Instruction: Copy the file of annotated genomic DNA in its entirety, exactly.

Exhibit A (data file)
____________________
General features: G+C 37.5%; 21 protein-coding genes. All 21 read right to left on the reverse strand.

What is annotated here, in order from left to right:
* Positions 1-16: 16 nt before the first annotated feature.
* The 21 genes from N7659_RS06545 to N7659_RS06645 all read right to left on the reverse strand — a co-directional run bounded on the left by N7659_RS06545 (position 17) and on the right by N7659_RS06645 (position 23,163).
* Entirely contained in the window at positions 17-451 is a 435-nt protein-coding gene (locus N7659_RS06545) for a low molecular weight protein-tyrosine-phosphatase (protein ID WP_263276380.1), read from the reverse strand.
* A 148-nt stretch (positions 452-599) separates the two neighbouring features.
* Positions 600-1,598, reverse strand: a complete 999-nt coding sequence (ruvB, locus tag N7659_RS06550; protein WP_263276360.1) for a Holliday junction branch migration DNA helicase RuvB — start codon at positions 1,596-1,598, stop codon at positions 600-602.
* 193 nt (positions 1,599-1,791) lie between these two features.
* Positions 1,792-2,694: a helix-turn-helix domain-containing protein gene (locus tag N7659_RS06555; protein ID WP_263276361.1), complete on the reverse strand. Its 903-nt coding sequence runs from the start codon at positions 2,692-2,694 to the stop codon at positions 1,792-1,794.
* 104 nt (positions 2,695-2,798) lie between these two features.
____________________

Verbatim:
General features: G+C 37.5%; 21 protein-coding genes. All 21 read right to left on the reverse strand.

What is annotated here, in order from left to right:
* Positions 1-16: 16 nt before the first annotated feature.
* The 21 genes from N7659_RS06545 to N7659_RS06645 all read right to left on the reverse strand — a co-directional run bounded on the left by N7659_RS06545 (position 17) and on the right by N7659_RS06645 (position 23,163).
* Entirely contained in the window at positions 17-451 is a 435-nt protein-coding gene (locus N7659_RS06545) for a low molecular weight protein-tyrosine-phosphatase (protein ID WP_263276380.1), read from the reverse strand.
* A 148-nt stretch (positions 452-599) separates the two neighbouring features.
* Positions 600-1,598, reverse strand: a complete 999-nt coding sequence (ruvB, locus tag N7659_RS06550; protein WP_263276360.1) for a Holliday junction branch migration DNA helicase RuvB — start codon at positions 1,596-1,598, stop codon at positions 600-602.
* 193 nt (positions 1,599-1,791) lie between these two features.
* Positions 1,792-2,694: a helix-turn-helix domain-containing protein gene (locus tag N7659_RS06555; protein ID WP_263276361.1), complete on the reverse strand. Its 903-nt coding sequence runs from the start codon at positions 2,692-2,694 to the stop codon at positions 1,792-1,794.
* 104 nt (positions 2,695-2,798) lie between these two features.